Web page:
Topics include:
- Definition and scope of biostatistics, measures of central value; mean, median, mode, measures of dispersion, range, quartile deviation, mean deviation, variance, standard deviation, standard error, coefficient of variation
- Sampling distribution, confidence limit; correlation and regression: calculation of correlation coefficient and test for its significance, regression coefficient, regression line, multiple regressions
- Concept of probability, probability rules, conditional probability and independence
- Probability distributions: binomial, Poisson and normal distributions and their applications; hypothesis testing, null hypothesis; level of significance; comparison of two means, t-test, t-tests for small and large samples, paired t-test, chi-squared test, goodness of fit test, test of independence, contingency tables
- Analysis of variance; one-way and two-way classifications, comparison of three or more samples, F-test; concepts of experimental design, principles of experimental design, completely randomized design (CRD), randomized bock design (RBD), latin square design, factorial experiments, split-plot design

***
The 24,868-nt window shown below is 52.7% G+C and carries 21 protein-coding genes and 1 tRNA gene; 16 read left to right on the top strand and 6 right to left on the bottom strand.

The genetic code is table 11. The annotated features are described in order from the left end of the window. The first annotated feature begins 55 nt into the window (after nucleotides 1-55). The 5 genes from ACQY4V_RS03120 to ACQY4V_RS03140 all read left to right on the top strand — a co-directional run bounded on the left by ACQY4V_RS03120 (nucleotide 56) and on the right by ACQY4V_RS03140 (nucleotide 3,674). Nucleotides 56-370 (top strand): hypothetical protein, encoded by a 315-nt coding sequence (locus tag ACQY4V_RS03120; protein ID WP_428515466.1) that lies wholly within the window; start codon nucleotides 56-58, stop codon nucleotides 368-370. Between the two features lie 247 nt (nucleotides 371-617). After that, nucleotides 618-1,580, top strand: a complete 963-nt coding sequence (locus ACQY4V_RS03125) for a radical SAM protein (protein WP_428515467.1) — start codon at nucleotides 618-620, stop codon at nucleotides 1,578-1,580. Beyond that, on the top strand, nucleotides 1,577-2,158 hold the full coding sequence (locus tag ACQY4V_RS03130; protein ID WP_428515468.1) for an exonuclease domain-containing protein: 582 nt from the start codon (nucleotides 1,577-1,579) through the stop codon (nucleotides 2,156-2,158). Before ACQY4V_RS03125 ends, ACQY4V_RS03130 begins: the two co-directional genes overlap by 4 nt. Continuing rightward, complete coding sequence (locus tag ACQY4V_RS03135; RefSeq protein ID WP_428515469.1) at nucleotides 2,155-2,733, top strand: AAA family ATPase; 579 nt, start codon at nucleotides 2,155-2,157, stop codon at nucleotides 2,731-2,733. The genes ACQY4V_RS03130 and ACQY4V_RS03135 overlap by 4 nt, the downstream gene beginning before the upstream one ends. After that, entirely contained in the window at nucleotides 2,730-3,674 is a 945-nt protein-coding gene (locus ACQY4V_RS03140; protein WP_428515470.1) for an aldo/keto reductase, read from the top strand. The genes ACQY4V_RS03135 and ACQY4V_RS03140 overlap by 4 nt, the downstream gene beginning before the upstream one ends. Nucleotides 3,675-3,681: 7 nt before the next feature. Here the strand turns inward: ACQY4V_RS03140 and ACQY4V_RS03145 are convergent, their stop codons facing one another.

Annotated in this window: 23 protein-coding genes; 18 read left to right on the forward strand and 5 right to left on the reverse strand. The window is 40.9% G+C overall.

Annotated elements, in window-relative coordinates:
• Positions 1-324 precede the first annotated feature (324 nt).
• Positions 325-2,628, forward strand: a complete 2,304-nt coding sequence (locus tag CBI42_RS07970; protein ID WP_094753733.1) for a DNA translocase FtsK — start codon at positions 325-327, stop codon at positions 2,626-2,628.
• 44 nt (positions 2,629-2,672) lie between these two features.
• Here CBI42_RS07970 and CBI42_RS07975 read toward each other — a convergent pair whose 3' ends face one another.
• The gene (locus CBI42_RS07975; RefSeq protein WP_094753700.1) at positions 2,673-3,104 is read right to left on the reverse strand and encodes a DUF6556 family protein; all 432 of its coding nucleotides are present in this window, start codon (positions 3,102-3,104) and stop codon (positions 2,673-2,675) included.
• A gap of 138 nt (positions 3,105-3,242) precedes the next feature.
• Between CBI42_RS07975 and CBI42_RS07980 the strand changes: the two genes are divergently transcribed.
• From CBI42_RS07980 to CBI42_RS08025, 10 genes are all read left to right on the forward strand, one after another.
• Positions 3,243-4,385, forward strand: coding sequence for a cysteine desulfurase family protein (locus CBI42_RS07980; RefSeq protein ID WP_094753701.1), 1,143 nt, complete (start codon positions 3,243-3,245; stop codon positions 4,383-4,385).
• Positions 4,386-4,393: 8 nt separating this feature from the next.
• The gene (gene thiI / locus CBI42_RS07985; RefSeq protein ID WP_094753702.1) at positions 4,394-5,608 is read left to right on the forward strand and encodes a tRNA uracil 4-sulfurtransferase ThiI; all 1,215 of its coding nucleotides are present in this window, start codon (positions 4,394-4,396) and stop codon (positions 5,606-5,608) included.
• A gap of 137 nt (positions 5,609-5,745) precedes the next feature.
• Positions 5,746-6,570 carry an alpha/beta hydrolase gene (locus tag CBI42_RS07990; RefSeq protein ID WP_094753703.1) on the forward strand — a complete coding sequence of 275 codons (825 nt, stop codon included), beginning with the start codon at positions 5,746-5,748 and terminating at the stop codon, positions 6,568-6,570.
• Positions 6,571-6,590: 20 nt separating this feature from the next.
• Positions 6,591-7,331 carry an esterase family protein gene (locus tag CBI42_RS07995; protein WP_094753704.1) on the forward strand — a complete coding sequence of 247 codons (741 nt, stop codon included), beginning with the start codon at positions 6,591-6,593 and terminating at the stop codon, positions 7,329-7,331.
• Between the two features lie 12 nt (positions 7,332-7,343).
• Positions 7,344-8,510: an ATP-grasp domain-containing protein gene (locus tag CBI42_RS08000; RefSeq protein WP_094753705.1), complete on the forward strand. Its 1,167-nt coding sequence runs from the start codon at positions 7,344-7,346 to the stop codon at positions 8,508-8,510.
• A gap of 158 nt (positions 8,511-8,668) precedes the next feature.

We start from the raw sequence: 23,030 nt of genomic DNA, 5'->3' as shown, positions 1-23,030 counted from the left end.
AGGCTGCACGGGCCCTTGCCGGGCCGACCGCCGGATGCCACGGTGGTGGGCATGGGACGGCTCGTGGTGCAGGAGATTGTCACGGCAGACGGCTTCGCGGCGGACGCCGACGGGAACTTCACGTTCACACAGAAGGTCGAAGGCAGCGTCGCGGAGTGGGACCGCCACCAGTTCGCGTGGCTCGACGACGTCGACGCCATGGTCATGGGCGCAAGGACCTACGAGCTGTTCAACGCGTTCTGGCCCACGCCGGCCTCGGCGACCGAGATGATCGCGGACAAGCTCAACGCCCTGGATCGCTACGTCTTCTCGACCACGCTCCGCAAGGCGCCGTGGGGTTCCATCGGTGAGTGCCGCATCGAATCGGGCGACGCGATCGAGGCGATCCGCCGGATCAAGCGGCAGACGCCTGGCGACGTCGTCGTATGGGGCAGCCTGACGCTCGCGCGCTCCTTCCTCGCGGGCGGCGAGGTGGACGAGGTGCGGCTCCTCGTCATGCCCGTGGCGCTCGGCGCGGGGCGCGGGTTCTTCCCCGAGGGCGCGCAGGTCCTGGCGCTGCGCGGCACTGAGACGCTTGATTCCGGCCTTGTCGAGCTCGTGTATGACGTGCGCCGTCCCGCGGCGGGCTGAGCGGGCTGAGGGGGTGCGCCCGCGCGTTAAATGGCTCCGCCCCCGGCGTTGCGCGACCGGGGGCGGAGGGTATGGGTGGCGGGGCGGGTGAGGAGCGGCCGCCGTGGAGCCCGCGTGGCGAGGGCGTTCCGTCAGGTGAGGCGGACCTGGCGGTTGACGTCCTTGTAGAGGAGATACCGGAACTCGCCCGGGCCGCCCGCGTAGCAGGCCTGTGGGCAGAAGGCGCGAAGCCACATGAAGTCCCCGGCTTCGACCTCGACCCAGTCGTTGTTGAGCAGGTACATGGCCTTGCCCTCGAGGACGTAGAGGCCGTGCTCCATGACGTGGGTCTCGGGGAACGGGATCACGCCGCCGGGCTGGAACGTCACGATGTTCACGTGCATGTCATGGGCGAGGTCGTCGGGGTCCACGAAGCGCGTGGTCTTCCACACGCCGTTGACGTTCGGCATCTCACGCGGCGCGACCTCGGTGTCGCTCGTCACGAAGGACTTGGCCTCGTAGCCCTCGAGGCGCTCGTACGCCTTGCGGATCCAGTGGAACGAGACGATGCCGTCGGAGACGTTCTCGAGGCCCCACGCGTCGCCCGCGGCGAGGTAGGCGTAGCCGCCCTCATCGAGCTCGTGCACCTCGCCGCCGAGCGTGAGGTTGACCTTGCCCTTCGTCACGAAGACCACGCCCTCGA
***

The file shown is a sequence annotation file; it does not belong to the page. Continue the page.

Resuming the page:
- Multiple comparisons, least significant difference test (LSD test), Duncun’s multiple range test

Recommended Books:
1. The Design of Experiments, R. A. Fisher, 1975
2. Statistical Table for Biology, Agriculture and Medical Research, R. A. Fisher and T. Yates, 1965

BTC 508 Seminar 3 Credits

The course aims at development of presentation skill of the students about topics chosen from literatures and their own findings

Topics include:
- Presentation of the contents of a complex article in a short, concise and comprehensive form
- General structure of a seminar talk: title, list of contents, conceptual background as to why the topic is interesting, hypothesis or research objectives, presentation of materials and methods to depict only what is needed to understand the results (short), presentation of results preferably with clearly understood more figures and less tables (little long), discussion to explain if the objectives of the study have been achieved, what are the alternative explanations or whether are more experiments are needed (little long), summary containing the most interesting part to attract the audience